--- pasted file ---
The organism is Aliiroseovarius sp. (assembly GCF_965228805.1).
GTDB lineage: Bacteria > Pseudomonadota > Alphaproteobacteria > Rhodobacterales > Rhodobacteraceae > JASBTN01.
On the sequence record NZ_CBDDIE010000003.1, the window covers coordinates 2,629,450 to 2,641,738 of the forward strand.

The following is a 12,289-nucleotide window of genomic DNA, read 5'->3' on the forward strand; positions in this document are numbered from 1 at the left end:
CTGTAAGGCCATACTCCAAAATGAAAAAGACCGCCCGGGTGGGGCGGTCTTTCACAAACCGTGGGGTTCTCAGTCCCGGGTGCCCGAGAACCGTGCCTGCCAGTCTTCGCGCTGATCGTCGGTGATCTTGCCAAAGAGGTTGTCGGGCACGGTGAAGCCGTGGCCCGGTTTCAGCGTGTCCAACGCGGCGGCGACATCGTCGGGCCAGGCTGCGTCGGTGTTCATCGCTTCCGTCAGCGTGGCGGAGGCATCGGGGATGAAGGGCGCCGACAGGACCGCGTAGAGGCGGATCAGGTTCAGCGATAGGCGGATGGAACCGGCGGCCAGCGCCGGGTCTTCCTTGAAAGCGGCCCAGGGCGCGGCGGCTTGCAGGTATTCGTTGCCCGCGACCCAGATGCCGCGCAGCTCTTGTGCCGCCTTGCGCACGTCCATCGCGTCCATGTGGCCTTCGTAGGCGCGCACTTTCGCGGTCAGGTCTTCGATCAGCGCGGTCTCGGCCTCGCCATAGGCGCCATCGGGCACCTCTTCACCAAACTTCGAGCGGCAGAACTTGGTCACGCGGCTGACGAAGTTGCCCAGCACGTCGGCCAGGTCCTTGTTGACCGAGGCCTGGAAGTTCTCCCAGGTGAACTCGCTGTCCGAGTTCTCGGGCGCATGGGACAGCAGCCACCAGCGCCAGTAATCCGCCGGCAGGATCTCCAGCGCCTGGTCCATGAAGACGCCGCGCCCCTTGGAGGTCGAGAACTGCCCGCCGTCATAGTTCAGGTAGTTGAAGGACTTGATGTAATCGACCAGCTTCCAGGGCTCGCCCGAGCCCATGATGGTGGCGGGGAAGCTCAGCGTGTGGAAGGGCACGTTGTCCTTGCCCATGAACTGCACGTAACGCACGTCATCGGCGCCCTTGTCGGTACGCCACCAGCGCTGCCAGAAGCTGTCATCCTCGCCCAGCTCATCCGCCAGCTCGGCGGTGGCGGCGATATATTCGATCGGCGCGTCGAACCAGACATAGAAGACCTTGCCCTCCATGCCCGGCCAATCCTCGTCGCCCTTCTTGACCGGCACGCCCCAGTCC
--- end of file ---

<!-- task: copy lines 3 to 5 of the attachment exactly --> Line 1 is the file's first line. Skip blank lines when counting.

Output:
On the sequence record NZ_CBDDIE010000003.1, the window covers coordinates 2,629,450 to 2,641,738 of the forward strand.

The following is a 12,289-nucleotide window of genomic DNA, read 5'->3' on the forward strand; positions in this document are numbered from 1 at the left end:
CTGTAAGGCCATACTCCAAAATGAAAAAGACCGCCCGGGTGGGGCGGTCTTTCACAAACCGTGGGGTTCTCAGTCCCGGGTGCCCGAGAACCGTGCCTGCCAGTCTTCGCGCTGATCGTCGGTGATCTTGCCAAAGAGGTTGTCGGGCACGGTGAAGCCGTGGCCCGGTTTCAGCGTGTCCAACGCGGCGGCGACATCGTCGGGCCAGGCTGCGTCGGTGTTCATCGCTTCCGTCAGCGTGGCGGAGGCATCGGGGATGAAGGGCGCCGACAGGACCGCGTAGAGGCGGATCAGGTTCAGCGATAGGCGGATGGAACCGGCGGCCAGCGCCGGGTCTTCCTTGAAAGCGGCCCAGGGCGCGGCGGCTTGCAGGTATTCGTTGCCCGCGACCCAGATGCCGCGCAGCTCTTGTGCCGCCTTGCGCACGTCCATCGCGTCCATGTGGCCTTCGTAGGCGCGCACTTTCGCGGTCAGGTCTTCGATCAGCGCGGTCTCGGCCTCGCCATAGGCGCCATCGGGCACCTCTTCACCAAACTTCGAGCGGCAGAACTTGGTCACGCGGCTGACGAAGTTGCCCAGCACGTCGGCCAGGTCCTTGTTGACCGAGGCCTGGAAGTTCTCCCAGGTGAACTCGCTGTCCGAGTTCTCGGGCGCATGGGACAGCAGCCACCAGCGCCAGTAATCCGCCGGCAGGATCTCCAGCGCCTGGTCCATGAAGACGCCGCGCCCCTTGGAGGTCGAGAACTGCCCGCCGTCATAGTTCAGGTAGTTGAAGGACTTGATGTAATCGACCAGCTTCCAGGGCTCGCCCGAGCCCATGATGGTGGCGGGGAAGCTCAGCGTGTGGAAGGGCACGTTGTCCTTGCCCATGAACTGCACGTAACGCACGTCATCGGCGCCCTTGTCGGTACGCCACCAGCGCTGCCAGAAGCTGTCATCCTCGCCCAGCTCATCCGCCAGCTCGGCGGTGGCGGCGATATATTCGATCGGCGCGTCGAACCAGACATAGAAGACCTTGCCCTCCATGCCCGGCCAATCCTCGTCGCCCTTCTTGACCGGCACGCCCCAGTCC